Sept 1880…you grumble about Johnie being exposed by the family, but you screen him too much. That is really too bad that he has never went home, as he promised me when he left the hospital; the nurse gave him a Bible and I gave him a large quantity of books, some bought and some were presents to me, so that [is] the last I have heard of him, but still I am trying to make myself believe that he is short of funds and that he is working somewhere until he gets on his feet, so as he may go home respectable.

Joseph’s last days are captured in his sister Mary Ann “Alice” (Haines) Stevens’s diary:

1 Jan 1880:  This past year has been a very sad one for me.  My dearest brother Joseph entered the St. Thomas Hospital, London as a patient May 7, 1879. May 22nd I received a letter from him telling me all about himself. I shall never forget how I felt on reading his letter, and then to think he will never be the same active brother again. Today I am very dull and lonely for we were all seven children at home with my father, how many happy days we had together and this is one of the days we all loved so well.  Today I am in the crowded city of Boston far from home and the brothers I loved so well.

Mary writes of receiving letters from Joseph every two weeks.  He seems to be improving and expects to be home by Christmas.  She records his birthday on 22 June.

1 Nov 1880: Received a letter from my dear brother, and photos of his nurses. He is still improving. He has charged me to keep Miss Corrie Rice’s [his nurse] photo for him. I have promised to do this and have given it a place in my album which was mine along side of his.

On 7 Dec 1880, Mary receives what will be Joseph’s final letter to her.  Over the next few months, she wonders why no others have come and prays that he is headed home.

5 Feb 1881: …My God, the sad, sad hour has come for me.  A letter this morning from dear Miss Rice informing me of the death of my dear, dear brother Joseph. He breathed his last on her own dear arm he loved so well, twenty five to five Monday morning, January 24, 1881.  She states that to the last, he said, “don’t weep for me dears, I am only going to Jesus”. Then he said goodbye, left his last message to me with her, for me, and his dying gift. Then he raised his dear hands as if to meet the Lord, and said come Lord Jesus and take me for I am waiting for you.  And his dear true spirit returned to God who gave it.

Mary continues:

He was a good kind true brother, always pleasant, always full of fun. He was tall and handsome. Had beautiful form, quick step, and just as light as it was quick. He had beautiful (neither light nor dark) curly brown hair when he let it grow, but he frequently kept it short. He had hazel blue eyes, red cheeks, his complexion fair. Wore his beard French style. His features were very even. In fact his face and form were handsome. He was very affectionate and generous. Always happy himself and liked to see everyone the same. If he had anything to divide, always gave the largest and best half away. I have lost dear friends but have never experienced anything like this…I miss his dear letters and his kind words of love and advice. All the pet names we called each other are fresh in my mind.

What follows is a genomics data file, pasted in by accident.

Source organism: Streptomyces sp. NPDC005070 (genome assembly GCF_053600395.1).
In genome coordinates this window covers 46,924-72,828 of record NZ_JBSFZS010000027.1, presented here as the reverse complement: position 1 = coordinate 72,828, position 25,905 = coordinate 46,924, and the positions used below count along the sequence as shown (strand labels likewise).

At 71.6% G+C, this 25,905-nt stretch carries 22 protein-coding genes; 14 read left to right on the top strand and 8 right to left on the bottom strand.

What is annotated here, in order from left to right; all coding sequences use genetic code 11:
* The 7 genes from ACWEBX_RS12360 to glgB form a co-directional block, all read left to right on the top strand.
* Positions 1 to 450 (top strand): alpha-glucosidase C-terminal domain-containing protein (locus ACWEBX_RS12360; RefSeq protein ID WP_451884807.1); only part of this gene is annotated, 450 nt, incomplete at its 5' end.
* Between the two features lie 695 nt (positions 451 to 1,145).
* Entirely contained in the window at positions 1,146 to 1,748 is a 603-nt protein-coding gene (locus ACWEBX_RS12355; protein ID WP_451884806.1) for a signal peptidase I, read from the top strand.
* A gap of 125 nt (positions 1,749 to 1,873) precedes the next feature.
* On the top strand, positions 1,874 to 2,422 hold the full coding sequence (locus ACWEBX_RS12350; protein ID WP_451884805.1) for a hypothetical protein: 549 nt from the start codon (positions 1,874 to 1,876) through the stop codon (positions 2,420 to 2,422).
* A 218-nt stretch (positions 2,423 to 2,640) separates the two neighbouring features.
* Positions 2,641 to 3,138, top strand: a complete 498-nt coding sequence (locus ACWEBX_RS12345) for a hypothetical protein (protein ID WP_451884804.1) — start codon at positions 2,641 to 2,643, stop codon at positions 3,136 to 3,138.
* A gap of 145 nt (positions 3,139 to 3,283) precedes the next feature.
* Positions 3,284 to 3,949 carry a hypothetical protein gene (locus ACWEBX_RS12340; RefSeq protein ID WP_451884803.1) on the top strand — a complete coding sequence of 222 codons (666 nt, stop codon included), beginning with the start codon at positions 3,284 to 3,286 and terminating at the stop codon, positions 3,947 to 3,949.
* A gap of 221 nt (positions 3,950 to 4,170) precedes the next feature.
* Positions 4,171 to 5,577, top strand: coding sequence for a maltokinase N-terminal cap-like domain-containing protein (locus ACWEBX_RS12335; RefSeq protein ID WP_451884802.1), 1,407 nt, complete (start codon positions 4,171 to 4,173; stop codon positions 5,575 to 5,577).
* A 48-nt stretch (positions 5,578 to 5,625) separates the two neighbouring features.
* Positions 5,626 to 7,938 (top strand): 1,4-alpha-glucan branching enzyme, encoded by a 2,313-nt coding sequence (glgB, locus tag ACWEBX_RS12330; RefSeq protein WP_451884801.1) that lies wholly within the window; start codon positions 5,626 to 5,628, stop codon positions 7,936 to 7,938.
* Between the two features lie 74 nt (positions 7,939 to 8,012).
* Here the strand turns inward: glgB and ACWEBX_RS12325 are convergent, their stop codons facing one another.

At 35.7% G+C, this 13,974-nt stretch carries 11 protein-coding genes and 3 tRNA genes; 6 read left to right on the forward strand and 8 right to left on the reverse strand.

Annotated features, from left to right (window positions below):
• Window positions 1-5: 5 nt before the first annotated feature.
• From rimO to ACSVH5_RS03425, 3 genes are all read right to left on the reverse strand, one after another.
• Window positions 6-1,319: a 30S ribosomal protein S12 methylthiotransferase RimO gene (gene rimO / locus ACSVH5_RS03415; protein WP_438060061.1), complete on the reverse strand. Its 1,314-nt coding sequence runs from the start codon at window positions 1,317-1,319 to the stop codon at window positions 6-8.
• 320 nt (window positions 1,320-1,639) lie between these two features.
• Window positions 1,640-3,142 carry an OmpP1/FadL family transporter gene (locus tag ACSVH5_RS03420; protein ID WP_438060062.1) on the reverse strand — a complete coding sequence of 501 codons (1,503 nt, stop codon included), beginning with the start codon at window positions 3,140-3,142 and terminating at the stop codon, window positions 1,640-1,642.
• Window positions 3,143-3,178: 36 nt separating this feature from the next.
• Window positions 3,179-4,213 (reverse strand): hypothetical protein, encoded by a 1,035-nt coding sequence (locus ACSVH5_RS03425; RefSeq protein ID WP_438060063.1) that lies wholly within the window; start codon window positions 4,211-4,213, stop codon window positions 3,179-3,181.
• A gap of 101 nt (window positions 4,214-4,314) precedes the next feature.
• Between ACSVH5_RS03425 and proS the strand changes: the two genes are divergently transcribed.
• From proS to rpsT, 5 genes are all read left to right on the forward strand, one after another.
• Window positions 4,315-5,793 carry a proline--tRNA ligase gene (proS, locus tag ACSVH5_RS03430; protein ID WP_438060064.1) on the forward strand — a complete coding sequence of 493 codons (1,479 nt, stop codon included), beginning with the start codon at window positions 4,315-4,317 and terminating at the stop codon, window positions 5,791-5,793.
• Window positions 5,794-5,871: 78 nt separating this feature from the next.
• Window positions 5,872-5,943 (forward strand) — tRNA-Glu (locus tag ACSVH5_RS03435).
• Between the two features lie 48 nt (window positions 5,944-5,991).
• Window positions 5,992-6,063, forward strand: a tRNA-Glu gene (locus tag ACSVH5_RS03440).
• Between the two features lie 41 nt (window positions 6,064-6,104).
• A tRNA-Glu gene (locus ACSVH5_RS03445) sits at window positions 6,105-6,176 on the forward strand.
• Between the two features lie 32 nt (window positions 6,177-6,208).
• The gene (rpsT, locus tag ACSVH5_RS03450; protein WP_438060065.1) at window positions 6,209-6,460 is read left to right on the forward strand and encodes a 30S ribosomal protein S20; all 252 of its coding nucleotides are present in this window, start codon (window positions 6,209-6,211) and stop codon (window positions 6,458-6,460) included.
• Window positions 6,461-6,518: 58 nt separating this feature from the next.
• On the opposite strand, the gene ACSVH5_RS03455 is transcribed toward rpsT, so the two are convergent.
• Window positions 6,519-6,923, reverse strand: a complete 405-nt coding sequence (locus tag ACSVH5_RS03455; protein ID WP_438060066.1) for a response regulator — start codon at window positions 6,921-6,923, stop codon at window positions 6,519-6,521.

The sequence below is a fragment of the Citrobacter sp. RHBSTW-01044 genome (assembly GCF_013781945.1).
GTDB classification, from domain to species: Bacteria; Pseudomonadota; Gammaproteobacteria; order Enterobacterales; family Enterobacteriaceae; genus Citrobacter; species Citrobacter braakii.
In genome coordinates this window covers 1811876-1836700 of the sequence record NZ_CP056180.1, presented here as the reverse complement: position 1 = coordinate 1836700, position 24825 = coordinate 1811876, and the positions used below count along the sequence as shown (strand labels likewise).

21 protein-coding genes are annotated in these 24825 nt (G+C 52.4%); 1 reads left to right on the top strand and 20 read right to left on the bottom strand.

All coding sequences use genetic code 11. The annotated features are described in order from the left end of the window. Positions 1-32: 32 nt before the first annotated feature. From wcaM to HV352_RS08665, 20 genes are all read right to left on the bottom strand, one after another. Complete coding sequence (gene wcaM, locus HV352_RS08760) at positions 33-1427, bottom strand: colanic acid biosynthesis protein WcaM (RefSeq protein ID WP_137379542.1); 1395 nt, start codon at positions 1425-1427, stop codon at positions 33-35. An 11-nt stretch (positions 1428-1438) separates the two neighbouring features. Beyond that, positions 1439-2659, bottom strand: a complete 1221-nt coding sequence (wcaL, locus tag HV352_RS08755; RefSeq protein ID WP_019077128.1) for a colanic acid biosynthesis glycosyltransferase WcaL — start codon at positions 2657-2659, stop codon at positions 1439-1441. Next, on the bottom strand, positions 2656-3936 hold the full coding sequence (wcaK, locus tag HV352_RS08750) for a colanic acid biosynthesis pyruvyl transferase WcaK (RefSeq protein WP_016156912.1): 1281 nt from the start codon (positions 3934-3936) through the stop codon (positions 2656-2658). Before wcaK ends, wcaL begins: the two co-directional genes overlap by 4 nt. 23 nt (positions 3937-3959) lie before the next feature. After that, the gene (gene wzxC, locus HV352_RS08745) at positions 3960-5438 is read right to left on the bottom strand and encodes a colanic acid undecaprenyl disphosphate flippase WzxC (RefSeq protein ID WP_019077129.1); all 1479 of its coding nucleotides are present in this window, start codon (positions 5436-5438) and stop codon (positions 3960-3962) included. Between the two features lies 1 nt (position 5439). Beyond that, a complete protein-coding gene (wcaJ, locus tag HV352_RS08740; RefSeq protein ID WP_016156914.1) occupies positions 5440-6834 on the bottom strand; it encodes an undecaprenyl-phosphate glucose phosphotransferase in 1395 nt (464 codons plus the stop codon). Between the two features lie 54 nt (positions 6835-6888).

Many friends sent poems offering their condolences.  Mary mourned. She received a second letter from Miss Rice saying that she followed Joseph’s remains to his resting place on 31 Jan and saw them lay peacefully in the grave.

Mary speaks of reading Joseph’s dying gift to her, a book.

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She describes a letter from Miss Rice filled with yellow buttercups and daisy’s from Joseph’s grave and tells how Miss Rice planted the forget-me-not seeds which Mary had sent to England.

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Mary reminisced of Joseph frequently:

16 May 1881: Five years ago today my dear brother Joseph came home from sea.  I shall never forget how happy I was to see him.  How I bounded to the door to meet him.  Little did I think then it was the last time I would meet him there, or welcome him home.

12 July 1881: This is one of the days we all looked forward to with so much pleasure at home, the Orange parade**.  Seven years ago today I went to the grand parade with dear brother Joseph. What a lovely time we had.